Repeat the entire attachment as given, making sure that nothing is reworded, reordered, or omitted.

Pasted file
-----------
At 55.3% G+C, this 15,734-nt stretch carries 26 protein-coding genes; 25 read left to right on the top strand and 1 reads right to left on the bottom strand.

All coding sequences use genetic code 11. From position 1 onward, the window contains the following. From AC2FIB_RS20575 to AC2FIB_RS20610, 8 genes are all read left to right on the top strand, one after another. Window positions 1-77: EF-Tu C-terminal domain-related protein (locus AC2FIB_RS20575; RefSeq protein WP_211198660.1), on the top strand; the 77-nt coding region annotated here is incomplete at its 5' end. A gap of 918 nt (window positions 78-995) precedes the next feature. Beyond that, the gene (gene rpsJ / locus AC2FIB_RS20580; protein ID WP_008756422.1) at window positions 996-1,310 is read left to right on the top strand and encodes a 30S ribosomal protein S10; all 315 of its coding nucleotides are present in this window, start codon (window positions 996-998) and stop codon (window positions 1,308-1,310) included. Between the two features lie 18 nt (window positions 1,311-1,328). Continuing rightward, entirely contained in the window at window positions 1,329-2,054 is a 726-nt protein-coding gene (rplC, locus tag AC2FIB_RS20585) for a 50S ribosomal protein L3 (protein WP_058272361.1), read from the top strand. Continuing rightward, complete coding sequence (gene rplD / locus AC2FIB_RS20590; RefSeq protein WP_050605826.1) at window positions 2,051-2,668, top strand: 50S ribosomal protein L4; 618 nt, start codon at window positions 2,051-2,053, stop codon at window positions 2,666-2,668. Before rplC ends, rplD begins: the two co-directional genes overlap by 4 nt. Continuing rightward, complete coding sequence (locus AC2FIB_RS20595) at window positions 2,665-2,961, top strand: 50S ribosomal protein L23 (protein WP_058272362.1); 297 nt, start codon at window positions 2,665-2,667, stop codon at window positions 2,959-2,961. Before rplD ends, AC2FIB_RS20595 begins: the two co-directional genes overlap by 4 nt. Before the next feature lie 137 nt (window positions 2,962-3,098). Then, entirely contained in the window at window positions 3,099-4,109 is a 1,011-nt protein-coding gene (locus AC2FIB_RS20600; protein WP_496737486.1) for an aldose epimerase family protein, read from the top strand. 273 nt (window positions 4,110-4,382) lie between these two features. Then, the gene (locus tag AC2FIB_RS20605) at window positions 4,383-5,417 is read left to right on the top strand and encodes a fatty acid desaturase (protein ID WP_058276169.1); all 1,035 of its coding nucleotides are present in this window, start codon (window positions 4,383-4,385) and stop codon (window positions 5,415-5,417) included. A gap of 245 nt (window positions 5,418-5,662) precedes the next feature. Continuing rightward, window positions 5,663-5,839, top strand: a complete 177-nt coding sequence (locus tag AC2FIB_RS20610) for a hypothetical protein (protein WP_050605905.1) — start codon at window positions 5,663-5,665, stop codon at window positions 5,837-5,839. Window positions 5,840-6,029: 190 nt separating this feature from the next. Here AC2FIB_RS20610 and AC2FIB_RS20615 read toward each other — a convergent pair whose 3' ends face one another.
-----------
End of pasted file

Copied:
At 55.3% G+C, this 15,734-nt stretch carries 26 protein-coding genes; 25 read left to right on the top strand and 1 reads right to left on the bottom strand.

All coding sequences use genetic code 11. From position 1 onward, the window contains the following. From AC2FIB_RS20575 to AC2FIB_RS20610, 8 genes are all read left to right on the top strand, one after another. Window positions 1-77: EF-Tu C-terminal domain-related protein (locus AC2FIB_RS20575; RefSeq protein WP_211198660.1), on the top strand; the 77-nt coding region annotated here is incomplete at its 5' end. A gap of 918 nt (window positions 78-995) precedes the next feature. Beyond that, the gene (gene rpsJ / locus AC2FIB_RS20580; protein ID WP_008756422.1) at window positions 996-1,310 is read left to right on the top strand and encodes a 30S ribosomal protein S10; all 315 of its coding nucleotides are present in this window, start codon (window positions 996-998) and stop codon (window positions 1,308-1,310) included. Between the two features lie 18 nt (window positions 1,311-1,328). Continuing rightward, entirely contained in the window at window positions 1,329-2,054 is a 726-nt protein-coding gene (rplC, locus tag AC2FIB_RS20585) for a 50S ribosomal protein L3 (protein WP_058272361.1), read from the top strand. Continuing rightward, complete coding sequence (gene rplD / locus AC2FIB_RS20590; RefSeq protein WP_050605826.1) at window positions 2,051-2,668, top strand: 50S ribosomal protein L4; 618 nt, start codon at window positions 2,051-2,053, stop codon at window positions 2,666-2,668. Before rplC ends, rplD begins: the two co-directional genes overlap by 4 nt. Continuing rightward, complete coding sequence (locus AC2FIB_RS20595) at window positions 2,665-2,961, top strand: 50S ribosomal protein L23 (protein WP_058272362.1); 297 nt, start codon at window positions 2,665-2,667, stop codon at window positions 2,959-2,961. Before rplD ends, AC2FIB_RS20595 begins: the two co-directional genes overlap by 4 nt. Before the next feature lie 137 nt (window positions 2,962-3,098). Then, entirely contained in the window at window positions 3,099-4,109 is a 1,011-nt protein-coding gene (locus AC2FIB_RS20600; protein WP_496737486.1) for an aldose epimerase family protein, read from the top strand. 273 nt (window positions 4,110-4,382) lie between these two features. Then, the gene (locus tag AC2FIB_RS20605) at window positions 4,383-5,417 is read left to right on the top strand and encodes a fatty acid desaturase (protein ID WP_058276169.1); all 1,035 of its coding nucleotides are present in this window, start codon (window positions 4,383-4,385) and stop codon (window positions 5,415-5,417) included. A gap of 245 nt (window positions 5,418-5,662) precedes the next feature. Continuing rightward, window positions 5,663-5,839, top strand: a complete 177-nt coding sequence (locus tag AC2FIB_RS20610) for a hypothetical protein (protein WP_050605905.1) — start codon at window positions 5,663-5,665, stop codon at window positions 5,837-5,839. Window positions 5,840-6,029: 190 nt separating this feature from the next. Here AC2FIB_RS20610 and AC2FIB_RS20615 read toward each other — a convergent pair whose 3' ends face one another.